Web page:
The United States and Colorado Constitutions guarantee the right to counsel to those accused of crimes. U.S. Const., Amend. VI, XIV; Colo. Const., Art. II, Sec. 16; Gideon v. Wainwright, 372 U.S. 3356, 83 S.Ct. 792, 9 L.Ed.2d 799 (1963); Escobedo v. Illinois, 378 U.S. 478, 94 S.Ct. 758, 12 L. Ed. 2d 977 (1964).
The right to counsel in a criminal case, to be upheld and enforced in any meaningful way, must include the right to “effective” assistance of counsel.
The right to effective legal representation means much more than simply having an attorney present during the relevant legal proceedings. Effective assistance of counsel is one of criminal defendant’s most fundamental rights, and without such assistance a defendant’s remaining rights may be seriously impaired.
Both the state and federal constitutions thus guarantee to the accused in a criminal case the fundamental constitutional right to effective assistance of counsel from attorneys acting as diligent and conscientious advocates. U.S. Const., Amend. VI, XIV; Colo. Const., Art. II, Sec. 16. Strickland v. Washington, 466 U.S. 668, 104 S.Ct. 3052, 80 L.Ed.2d 674 (1984).
In the Strickland decision, the United States Supreme Court set forth the standards by which effective and competent legal representation is measured in the criminal arena. The Court explained the critical relationship between the right to effective assistance of counsel and the right to a fair trial:
“The right to counsel plays a crucial role in the adversarial system embodied in the Sixth Amendment, since access to counsel’s skill and knowledge is necessary to accord defendants the “ample opportunity to meet the case of the prosecution” to which they are entitled.” Strickland, at 685.
Strickland created a two part test for review of ineffective assistance claims. The first step is to determine whether the lawyer’s performance fell below the standard of reasonable competency in the field.
WHAT IS DEFICIENT PERFORMANCE?
The list of potential examples of deficient or inadequate performance by counsel could include almost any part of the pre-trial or trial process. Any failure or mistake by counsel could, depending upon the circumstances of the individual case, rise to the level of ineffective assistance.
A lawyer’s failure to adequately investigate the facts of the case, or to properly prepare for trial, may constitute deficient performance. A lawyer’s inadequate or inaccurate advice regarding a plea bargain offer may, depending on the circumstances of the case, constitute ineffective assistance.
At trial, almost any serious mistake or failure on the part of trial counsel may rise to the level of ineffective assistance. Errors in the jury selection process, in the cross-examination of prosecution witnesses, or in the presentation of defense evidence may be deficient, in a particular case. In addition, the failure to consult with appropriate experts, and to present relevant expert witness testimony, may constitute ineffective assistance of counsel.
Because each case is unique, the number and type of potential ineffective assistance claims will depend upon the proceedings of the individual case.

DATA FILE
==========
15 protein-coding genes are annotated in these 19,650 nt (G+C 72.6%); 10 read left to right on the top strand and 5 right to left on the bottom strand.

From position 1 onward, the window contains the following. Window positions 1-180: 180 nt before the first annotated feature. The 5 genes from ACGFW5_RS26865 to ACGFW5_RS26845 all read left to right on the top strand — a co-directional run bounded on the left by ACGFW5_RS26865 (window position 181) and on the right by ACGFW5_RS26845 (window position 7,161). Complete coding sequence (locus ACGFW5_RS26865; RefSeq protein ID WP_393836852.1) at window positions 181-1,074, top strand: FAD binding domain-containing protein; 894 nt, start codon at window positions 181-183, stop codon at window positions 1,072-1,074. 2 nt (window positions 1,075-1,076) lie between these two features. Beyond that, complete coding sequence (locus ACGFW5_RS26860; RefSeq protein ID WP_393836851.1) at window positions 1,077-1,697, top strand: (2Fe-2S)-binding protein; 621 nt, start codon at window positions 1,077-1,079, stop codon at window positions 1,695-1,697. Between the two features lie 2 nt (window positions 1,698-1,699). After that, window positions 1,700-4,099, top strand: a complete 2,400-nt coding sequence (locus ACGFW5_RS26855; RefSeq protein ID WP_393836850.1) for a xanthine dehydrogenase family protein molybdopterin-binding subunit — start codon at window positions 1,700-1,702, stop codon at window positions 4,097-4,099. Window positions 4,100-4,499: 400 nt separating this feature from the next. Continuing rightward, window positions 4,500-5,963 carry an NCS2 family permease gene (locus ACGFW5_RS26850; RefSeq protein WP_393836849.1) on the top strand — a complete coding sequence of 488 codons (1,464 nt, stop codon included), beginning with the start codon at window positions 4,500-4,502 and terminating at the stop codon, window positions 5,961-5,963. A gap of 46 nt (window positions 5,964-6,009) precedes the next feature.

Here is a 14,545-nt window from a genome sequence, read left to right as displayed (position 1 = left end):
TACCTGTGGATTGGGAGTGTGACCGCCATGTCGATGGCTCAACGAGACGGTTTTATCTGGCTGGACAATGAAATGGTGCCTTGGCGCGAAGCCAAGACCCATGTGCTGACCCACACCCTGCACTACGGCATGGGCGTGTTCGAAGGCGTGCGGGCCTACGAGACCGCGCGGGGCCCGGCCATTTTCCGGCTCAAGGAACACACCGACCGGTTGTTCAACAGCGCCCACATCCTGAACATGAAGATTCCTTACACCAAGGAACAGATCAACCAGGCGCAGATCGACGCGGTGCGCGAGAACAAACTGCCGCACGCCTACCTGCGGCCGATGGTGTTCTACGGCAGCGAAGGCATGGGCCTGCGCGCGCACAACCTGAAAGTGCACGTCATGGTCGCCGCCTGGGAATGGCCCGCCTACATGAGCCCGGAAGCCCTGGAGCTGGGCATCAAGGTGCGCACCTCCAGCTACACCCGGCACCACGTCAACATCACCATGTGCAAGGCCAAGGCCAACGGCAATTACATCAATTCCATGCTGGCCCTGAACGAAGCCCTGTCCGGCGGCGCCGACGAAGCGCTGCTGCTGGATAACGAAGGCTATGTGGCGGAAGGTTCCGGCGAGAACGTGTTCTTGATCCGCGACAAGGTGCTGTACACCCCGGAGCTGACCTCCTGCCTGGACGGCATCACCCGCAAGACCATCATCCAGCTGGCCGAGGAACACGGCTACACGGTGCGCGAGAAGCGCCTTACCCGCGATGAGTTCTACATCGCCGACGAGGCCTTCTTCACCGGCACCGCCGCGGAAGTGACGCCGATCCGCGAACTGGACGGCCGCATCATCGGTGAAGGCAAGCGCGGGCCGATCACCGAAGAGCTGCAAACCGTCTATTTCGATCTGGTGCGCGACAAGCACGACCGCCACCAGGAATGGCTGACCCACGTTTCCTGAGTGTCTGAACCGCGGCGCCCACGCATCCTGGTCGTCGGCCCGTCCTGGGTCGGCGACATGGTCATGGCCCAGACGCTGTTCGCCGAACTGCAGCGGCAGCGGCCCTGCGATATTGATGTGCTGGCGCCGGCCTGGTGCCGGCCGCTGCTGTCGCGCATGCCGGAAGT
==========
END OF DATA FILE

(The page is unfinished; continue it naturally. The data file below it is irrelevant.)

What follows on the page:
HOW IS “PREJUDICE” DETERMINED?
In order to win post-conviction relief, the defendant must then show that the deficient representation, or mistakes of trial counsel, somehow “prejudiced” the defense. In order to establish the required prejudice, the defendant need only show that there “is a reasonable probability that, but for counsel’s unprofessional errors, the result of the proceeding would have been different.” Strickland at 694.
The defendant is not required to prove that he would have been acquitted “but for” the performance of his trial counsel. To the contrary, he must only demonstrate “a probability sufficient to undermine confidence in the outcome.” Strickland at 694.
The determination of whether a defendant suffered prejudice from his trial lawyer’s performance is generally made after a full hearing on the defendant’s Rule 35(c) motion. The right to a hearing is discussed below.
THE RIGHT TO A HEARING ON A RULE 35(C) MOTION
Pursuant to Rule 35(c) of the Colorado Rules of Criminal Procedure, a defendant may seek post-conviction relief upon grounds that “the conviction was obtained or sentence imposed in violation of the Constitution or laws of the United States or the constitution or laws of this state.” Crim.P.35(c)(I). Under this rule, the court is generally required to “grant a prompt hearing” on the motion, and to “take whatever evidence is necessary for the disposition of the motion.” Crim.P.35(c)(3).
The district court must conduct such a hearing “unless the motion, the files, and the record of the case clearly establish that the allegations are without merit and do not warrant post-conviction relief.” See, Ardolino v. People, 69 P.2d 73 (Colo. 2003). Denial of a post-conviction motion without a hearing, where the motion alleges sufficient facts, constitutes reversible error. See, Ardolino, supra.
A lawyer’s duty to provide effective assistance of counsel includes every phase of the case, including pre-trial investigation, plea negotiations, trial, and sentencing. Any mistakes or errors along the way may, depending on the case, give rise to a claim of ineffective assistance of counsel. At Mulligan Breit McConnell, LLC, we have years of experience and success in this type of post-conviction litigation.